Heartbreak Serves as a Warning to Other Farm Families

Devastating accident leaves one family without its patriarch and a wife without her husband.
Devastating accident leaves one family without its patriarch and a wife without her husband.
(Lacey Miller)

In a split second one life ended, and dozens of lives would never be the same. Ralph Griesbaum was practically born operating a tractor, it was like breathing, but hazards are always present in ag operations.

The 58-year-old farmer and rancher was doing a normal chore on the cab-less tractor his dad bought just after he was born. Then, something went wrong and the tractor overturned, landing on the father, husband and grandfather. By the time he was found, and emergency responders arrived, it was already too late.

“It was Father’s Day 2018 when we lost the best man I know,” says Lacey Miller, Griesbaum’s daughter who now farms part of the family operation with her husband and children. “If he had been wearing a seatbelt and had a rollbar we’d be telling a totally different story.”

He left behind his wife, two children and four grandchildren and a community of friends and acquaintances who were shook by the news. Griesbaum was running for presiding commissioner in his county and was well known for involvement in the community.

Make time for safety

Tractor rollovers make up more than half of the 250 tractor-related deaths that occur each year, according to the National Institute for Occupational Safety and Health. Around 85% of rollovers are side rollovers.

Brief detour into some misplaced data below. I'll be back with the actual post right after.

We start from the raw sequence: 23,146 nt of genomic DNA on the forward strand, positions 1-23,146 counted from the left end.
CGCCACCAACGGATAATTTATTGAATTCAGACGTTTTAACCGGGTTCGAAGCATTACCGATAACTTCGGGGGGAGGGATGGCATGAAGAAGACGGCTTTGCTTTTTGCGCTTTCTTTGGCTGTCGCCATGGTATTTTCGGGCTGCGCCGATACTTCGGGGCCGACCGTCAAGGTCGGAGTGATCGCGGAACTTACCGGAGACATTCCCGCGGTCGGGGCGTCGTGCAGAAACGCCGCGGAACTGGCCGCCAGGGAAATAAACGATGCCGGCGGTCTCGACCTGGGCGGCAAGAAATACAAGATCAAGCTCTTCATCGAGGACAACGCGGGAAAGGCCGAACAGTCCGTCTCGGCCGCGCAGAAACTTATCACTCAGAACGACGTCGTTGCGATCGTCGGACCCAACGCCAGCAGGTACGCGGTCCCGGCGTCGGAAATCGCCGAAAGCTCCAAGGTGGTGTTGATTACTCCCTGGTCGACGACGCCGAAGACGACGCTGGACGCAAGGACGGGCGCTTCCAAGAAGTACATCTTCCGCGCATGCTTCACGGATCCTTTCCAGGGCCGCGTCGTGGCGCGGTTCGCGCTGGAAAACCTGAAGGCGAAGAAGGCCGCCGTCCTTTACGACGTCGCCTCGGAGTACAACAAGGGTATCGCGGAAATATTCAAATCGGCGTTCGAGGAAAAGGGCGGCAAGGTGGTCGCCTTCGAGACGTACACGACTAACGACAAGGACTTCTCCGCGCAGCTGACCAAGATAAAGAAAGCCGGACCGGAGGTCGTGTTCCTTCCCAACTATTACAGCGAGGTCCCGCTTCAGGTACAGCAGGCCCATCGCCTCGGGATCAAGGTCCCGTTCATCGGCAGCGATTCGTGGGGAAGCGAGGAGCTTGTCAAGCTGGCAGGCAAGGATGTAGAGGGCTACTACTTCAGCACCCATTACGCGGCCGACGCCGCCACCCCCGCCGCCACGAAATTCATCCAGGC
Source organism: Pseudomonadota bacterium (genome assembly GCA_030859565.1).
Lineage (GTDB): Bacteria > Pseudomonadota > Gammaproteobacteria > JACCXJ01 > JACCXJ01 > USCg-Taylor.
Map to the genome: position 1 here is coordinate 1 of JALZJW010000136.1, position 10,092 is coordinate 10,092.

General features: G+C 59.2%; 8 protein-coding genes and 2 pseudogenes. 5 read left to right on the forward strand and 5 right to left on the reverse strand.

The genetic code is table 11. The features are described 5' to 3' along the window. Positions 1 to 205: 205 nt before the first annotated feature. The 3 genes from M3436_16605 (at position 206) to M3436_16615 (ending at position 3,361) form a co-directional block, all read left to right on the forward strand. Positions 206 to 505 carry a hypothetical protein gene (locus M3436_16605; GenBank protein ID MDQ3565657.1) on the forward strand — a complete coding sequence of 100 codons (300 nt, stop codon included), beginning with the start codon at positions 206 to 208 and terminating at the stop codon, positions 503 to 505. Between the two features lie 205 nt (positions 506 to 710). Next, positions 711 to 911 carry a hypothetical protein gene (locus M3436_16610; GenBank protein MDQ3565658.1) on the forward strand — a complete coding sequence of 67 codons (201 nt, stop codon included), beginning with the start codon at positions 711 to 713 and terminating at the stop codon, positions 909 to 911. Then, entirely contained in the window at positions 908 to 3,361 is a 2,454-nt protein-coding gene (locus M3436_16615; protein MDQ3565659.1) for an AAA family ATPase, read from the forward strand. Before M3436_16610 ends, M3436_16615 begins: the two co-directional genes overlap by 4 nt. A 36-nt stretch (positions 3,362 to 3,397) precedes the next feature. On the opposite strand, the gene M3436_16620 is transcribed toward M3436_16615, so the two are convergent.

Simple additions to tractors can increase operator safety and possibly save lives.

“I made a vow shortly after dad died that there would never be another open tractor on our farm,” Miller says. “There is no dollar amount worth a life.”

Adding a rollbar and seat belt costs anywhere from $1,600 to $1,800, which might seem like a lot of money — especially on older tractors. However, the cost isn’t to protect the tractor, it’s to protect the life of the operator.

Here are a few of the major causes of side rollovers, according to Farm Bureau:

  • Driving too close to inclines or embankments.
  • Taking curves too fast.
  • Driving a loaded front-end loader while raised.
  • Uneven breaking.
  • Losing control of the tractor from a heavy load on the drawbar.

Check out tips for avoiding side and rear rollovers here.

“My dad was the best, he was larger than life, I can still hear his laugh,” Miller says. “He was never going to die. He was honest, he was selfless. Never leave your daughter the way he left me. Think about your family and the domino effect your death could have.”

Safety on the farm moves beyond just the tractor, if you’re working with animals or in uneven fields, hazards are all around you. Don’t let the need for speed cloud your judgement, accidents happen in seconds, but their impact reverberates throughout families and communities for years.

 

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